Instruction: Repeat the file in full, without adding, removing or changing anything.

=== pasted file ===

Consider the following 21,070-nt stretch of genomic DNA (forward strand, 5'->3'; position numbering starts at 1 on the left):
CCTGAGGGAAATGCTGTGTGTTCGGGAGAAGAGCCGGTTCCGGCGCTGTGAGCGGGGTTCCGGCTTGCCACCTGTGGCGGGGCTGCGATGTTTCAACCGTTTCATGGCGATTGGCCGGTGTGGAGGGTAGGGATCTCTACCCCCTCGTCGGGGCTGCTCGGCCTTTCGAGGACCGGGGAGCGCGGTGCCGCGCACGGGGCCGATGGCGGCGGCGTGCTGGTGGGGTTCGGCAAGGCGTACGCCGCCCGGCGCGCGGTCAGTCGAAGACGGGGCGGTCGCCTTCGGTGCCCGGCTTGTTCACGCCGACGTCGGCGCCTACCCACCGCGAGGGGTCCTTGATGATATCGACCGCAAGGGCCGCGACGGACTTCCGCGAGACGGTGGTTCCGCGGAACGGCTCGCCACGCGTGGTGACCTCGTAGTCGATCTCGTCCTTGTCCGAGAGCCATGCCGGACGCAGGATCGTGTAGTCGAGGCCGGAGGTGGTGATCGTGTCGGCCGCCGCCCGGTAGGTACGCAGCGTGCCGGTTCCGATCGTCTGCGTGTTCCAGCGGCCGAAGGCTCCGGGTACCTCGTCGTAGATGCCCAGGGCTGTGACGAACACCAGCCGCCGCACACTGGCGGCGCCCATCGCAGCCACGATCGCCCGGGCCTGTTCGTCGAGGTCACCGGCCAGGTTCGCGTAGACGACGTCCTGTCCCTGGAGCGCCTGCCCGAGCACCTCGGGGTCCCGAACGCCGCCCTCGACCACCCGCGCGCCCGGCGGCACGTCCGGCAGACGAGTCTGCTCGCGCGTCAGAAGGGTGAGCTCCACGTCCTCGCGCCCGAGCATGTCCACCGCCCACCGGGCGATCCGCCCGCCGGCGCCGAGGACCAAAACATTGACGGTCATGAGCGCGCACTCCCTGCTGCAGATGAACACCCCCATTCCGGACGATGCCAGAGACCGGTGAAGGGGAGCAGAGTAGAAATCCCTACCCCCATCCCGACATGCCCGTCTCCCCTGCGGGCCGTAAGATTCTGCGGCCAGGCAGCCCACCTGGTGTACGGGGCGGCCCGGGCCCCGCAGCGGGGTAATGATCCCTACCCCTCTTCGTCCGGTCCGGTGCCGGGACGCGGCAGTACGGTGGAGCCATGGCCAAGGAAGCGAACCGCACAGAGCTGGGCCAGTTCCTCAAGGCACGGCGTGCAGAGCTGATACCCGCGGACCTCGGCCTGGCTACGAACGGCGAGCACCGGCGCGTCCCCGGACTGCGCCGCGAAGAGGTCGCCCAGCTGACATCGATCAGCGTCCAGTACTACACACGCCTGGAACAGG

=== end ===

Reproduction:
Consider the following 21,070-nt stretch of genomic DNA (forward strand, 5'->3'; position numbering starts at 1 on the left):
CCTGAGGGAAATGCTGTGTGTTCGGGAGAAGAGCCGGTTCCGGCGCTGTGAGCGGGGTTCCGGCTTGCCACCTGTGGCGGGGCTGCGATGTTTCAACCGTTTCATGGCGATTGGCCGGTGTGGAGGGTAGGGATCTCTACCCCCTCGTCGGGGCTGCTCGGCCTTTCGAGGACCGGGGAGCGCGGTGCCGCGCACGGGGCCGATGGCGGCGGCGTGCTGGTGGGGTTCGGCAAGGCGTACGCCGCCCGGCGCGCGGTCAGTCGAAGACGGGGCGGTCGCCTTCGGTGCCCGGCTTGTTCACGCCGACGTCGGCGCCTACCCACCGCGAGGGGTCCTTGATGATATCGACCGCAAGGGCCGCGACGGACTTCCGCGAGACGGTGGTTCCGCGGAACGGCTCGCCACGCGTGGTGACCTCGTAGTCGATCTCGTCCTTGTCCGAGAGCCATGCCGGACGCAGGATCGTGTAGTCGAGGCCGGAGGTGGTGATCGTGTCGGCCGCCGCCCGGTAGGTACGCAGCGTGCCGGTTCCGATCGTCTGCGTGTTCCAGCGGCCGAAGGCTCCGGGTACCTCGTCGTAGATGCCCAGGGCTGTGACGAACACCAGCCGCCGCACACTGGCGGCGCCCATCGCAGCCACGATCGCCCGGGCCTGTTCGTCGAGGTCACCGGCCAGGTTCGCGTAGACGACGTCCTGTCCCTGGAGCGCCTGCCCGAGCACCTCGGGGTCCCGAACGCCGCCCTCGACCACCCGCGCGCCCGGCGGCACGTCCGGCAGACGAGTCTGCTCGCGCGTCAGAAGGGTGAGCTCCACGTCCTCGCGCCCGAGCATGTCCACCGCCCACCGGGCGATCCGCCCGCCGGCGCCGAGGACCAAAACATTGACGGTCATGAGCGCGCACTCCCTGCTGCAGATGAACACCCCCATTCCGGACGATGCCAGAGACCGGTGAAGGGGAGCAGAGTAGAAATCCCTACCCCCATCCCGACATGCCCGTCTCCCCTGCGGGCCGTAAGATTCTGCGGCCAGGCAGCCCACCTGGTGTACGGGGCGGCCCGGGCCCCGCAGCGGGGTAATGATCCCTACCCCTCTTCGTCCGGTCCGGTGCCGGGACGCGGCAGTACGGTGGAGCCATGGCCAAGGAAGCGAACCGCACAGAGCTGGGCCAGTTCCTCAAGGCACGGCGTGCAGAGCTGATACCCGCGGACCTCGGCCTGGCTACGAACGGCGAGCACCGGCGCGTCCCCGGACTGCGCCGCGAAGAGGTCGCCCAGCTGACATCGATCAGCGTCCAGTACTACACACGCCTGGAACAGG